4. The camera strap described in claim 1 characterized by the elastic strap being sufficiently elastic to accommodate any forward bending of the back of the wearer without reaching its elastic limit.

5. The camera strap described in claim 1 characterized by the front portions of the strap having means for adjusting their length to determine the level at which the lower level camera is supported.

6. The camera strap described in claim 1 characterized by the extensions of the front portions of the strap converging as they extend downward and being of one-piece construction with one another and having a loop where they meet at a vertex of convergence, a line of stitching through the straps for maintaining the loop, and an element of the connector of the stretchable portion to the converging strap extensions, which element extends through said loop.

7. The camera strap described in claim 1 characterized by a detachable connection between the elastic strap portion and the extensions of the front portions of the strap.

8. The camera strap described in claim 1 characterized by said means for anchoring the elastic strap portion comprising a clip at a lower end of the elastic strap portion for anchoring the elastic strap portion to a belt including a loop through which a belt can pass, and releasable mechanism operable to open the loop so that the loop can be put around the belt, or removed therefrom, without passing an end of the belt through the loop.

Description:

BACKGROUND AND SUMMARY OF THE INVENTION

In order to have a camera in position for convenient use at any time, it is a common practice to support the camera, hanging in front of the body of the user, from a strap which passes around the neck of the camera user. It has also become common for a person to wear two cameras, one hanging below the other, for use with different kinds of lenses and films, depending upon the particular picture to be taken.

It is very convenient to have a camera hanging in a centered position in front of the body; but some cameras are objectionably heavy, particularly when equipped with elaborate lens systems for telephoto work; and the weight of such a camera hanging around the neck strap is uncomfortable. When there are two cameras hanging at different levels of the strap, the added weight of the second camera makes the strap even more uncomfortable.

This invention is a novel strap which holds the cameras in the same convenient positions as a neck strap; but the strap of this invention is supported entirely from the shoulders and has no part which bears against the back of the neck. The downwardly extending portions of the strap pass over the shoulders and then converge as they extend downward behind the shoulders. The converging portions of the strap are held down by a stretchable portion of the strap which is anchored to the waist band or belt of the trousers or skirt of a person wearing the belt.

The stretchable portion of the strap is preferably detachable from the remainder of the strap; but when attached, is held centered on the converging strap portions so as to distribute the pull on the shoulders substantially evenly. The connection at the lower end of the stretchable portion can be clamped or clipped to the garment to which it is connected, or can be used as a loop through which a belt is passed.

The front portions of the strap have conventional adjustments for their length to determine the level at which the lower camera is supported; and they also have connections for the upper camera which are adjustable independently of the length of the strap to obtain any desired spacing between the upper and lower cameras.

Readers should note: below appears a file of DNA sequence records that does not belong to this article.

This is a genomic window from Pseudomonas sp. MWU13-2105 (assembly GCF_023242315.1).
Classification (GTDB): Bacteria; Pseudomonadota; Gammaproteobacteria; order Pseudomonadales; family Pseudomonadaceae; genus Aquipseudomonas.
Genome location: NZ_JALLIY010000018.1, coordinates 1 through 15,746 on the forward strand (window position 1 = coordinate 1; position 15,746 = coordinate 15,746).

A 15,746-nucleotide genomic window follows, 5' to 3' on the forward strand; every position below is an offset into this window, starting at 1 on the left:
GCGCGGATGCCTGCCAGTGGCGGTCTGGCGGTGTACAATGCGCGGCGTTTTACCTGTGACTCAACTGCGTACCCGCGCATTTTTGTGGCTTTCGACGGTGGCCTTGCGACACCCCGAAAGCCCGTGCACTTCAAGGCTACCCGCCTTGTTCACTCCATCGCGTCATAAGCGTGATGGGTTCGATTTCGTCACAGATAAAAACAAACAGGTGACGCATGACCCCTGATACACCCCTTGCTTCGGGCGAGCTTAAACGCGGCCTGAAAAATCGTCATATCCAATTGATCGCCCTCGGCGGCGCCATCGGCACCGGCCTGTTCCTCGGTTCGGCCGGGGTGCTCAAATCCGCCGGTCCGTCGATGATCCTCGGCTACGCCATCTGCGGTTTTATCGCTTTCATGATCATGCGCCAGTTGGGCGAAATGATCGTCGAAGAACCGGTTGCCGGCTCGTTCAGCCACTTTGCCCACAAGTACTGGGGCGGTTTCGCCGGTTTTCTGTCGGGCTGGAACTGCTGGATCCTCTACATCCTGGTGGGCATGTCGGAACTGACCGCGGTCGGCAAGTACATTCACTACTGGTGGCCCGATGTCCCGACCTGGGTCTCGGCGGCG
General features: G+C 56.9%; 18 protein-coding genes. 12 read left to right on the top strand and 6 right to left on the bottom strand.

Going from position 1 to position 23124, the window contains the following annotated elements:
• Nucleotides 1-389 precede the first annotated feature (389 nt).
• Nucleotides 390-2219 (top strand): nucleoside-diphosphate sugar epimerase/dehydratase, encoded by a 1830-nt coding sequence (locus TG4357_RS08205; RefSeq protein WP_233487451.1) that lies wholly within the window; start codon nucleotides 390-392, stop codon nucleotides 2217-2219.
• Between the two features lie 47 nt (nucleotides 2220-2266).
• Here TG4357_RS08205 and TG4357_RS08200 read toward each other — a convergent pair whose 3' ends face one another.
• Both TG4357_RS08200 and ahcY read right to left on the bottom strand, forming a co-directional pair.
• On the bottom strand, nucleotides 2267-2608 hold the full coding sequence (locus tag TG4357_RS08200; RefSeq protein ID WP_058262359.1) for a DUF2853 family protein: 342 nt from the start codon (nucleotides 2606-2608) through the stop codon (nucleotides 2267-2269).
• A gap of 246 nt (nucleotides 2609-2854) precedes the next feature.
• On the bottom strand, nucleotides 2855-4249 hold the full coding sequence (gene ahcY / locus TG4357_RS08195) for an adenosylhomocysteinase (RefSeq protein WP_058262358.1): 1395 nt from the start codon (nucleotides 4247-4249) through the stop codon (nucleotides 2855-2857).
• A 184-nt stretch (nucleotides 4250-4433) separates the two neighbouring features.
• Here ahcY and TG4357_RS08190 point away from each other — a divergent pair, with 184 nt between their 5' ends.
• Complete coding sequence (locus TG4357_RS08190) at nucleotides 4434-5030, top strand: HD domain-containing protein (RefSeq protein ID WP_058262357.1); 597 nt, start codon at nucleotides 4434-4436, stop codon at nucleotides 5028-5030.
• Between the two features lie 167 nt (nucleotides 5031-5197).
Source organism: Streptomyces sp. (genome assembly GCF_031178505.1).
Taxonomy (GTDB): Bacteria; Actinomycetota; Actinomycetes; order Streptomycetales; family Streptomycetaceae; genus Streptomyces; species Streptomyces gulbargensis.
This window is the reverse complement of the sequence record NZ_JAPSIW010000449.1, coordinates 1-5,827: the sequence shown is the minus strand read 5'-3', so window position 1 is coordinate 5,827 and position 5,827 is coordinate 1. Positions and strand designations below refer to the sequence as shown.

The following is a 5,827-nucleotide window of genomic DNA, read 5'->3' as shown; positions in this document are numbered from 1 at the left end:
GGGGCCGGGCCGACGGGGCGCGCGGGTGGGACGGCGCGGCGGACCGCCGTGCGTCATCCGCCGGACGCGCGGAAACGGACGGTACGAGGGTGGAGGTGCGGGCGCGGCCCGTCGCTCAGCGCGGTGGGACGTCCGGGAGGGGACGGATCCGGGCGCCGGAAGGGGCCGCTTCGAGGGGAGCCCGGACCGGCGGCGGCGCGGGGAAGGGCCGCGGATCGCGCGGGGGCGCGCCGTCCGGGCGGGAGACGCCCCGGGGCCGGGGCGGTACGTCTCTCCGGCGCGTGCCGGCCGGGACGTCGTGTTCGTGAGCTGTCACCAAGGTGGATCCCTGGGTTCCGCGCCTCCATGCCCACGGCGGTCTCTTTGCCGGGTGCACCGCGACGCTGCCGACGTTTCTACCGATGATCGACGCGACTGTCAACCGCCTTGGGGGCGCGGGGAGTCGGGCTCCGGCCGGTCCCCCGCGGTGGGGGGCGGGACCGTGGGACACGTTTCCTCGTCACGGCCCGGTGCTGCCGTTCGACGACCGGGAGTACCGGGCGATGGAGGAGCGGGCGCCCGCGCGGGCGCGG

Another advantage of the stretchable portion of the back of the strap is that it holds the strap down when the user raises the upper camera, with the camera on short supporting connections, to eye height for making an exposure.

Other objects, features and advantages of the invention will appear as the description proceeds.

BRIEF DESCRIPTION OF DRAWING

In the drawing, forming a part hereof, in which like reference characters indicate corresponding parts in all the views:

FIG. 1 is an elevation view showing the back portion of the strap as worn by a user of the strap;

FIG. 2 shows the front portion of the strap with two cameras supported from the strap at different levels;

FIGS. 3, 4 and 5 are enlarged sectional views taken on the lines 3--3, 4--4 and 5--5, respectively.

FIG. 6 is an elevation of the clamp for securing the strap to a belt, the clamp being shown in its open position.

DESCRIPTION OF PREFERRED EMBODIMENT

The camera strap, designated generally by the reference character 10, includes two front portions 12 and 14 which extend over the shoulders of a wearer, shown in broken lines and designated by the reference character 16. The front portions 12 and 14 extend downwardly and generally parallel to one another.

At the lower ends of the front portions 12 and 14, there are connections 20, each having a part 22 supported by a loop 24 at the lower end of the strap portion 12 or 14. Each of the connections 20 has a snap fastener 26 that fits into a loop 28 by which a camera 30 is supported.

FIG. 5 shows the lower end of the strap portion 12 in section. The end of the strap portion 12 is secured to a buckle 32 at a connection 34.

From this connection 34, the strap portion 12 extends downward through the connection 20 and then around the part 22 and upward through parallel horizontal slots 36 of the buckle 32. By pulling the upper part of the strap portion 12 through the upper slot 36, so as to accumulate slack between the slots 36, the connection 34 can be advanced upward along the strap portion 12 so as to shorten the overall length of the strap in accordance with a conventional procedure.

An upper level camera 40 has loops 42 at its opposite sides connected with connections 20' which are similar to the connections 20 except for size. These connections 20' have snap fasteners 26' for holding the loops 42'.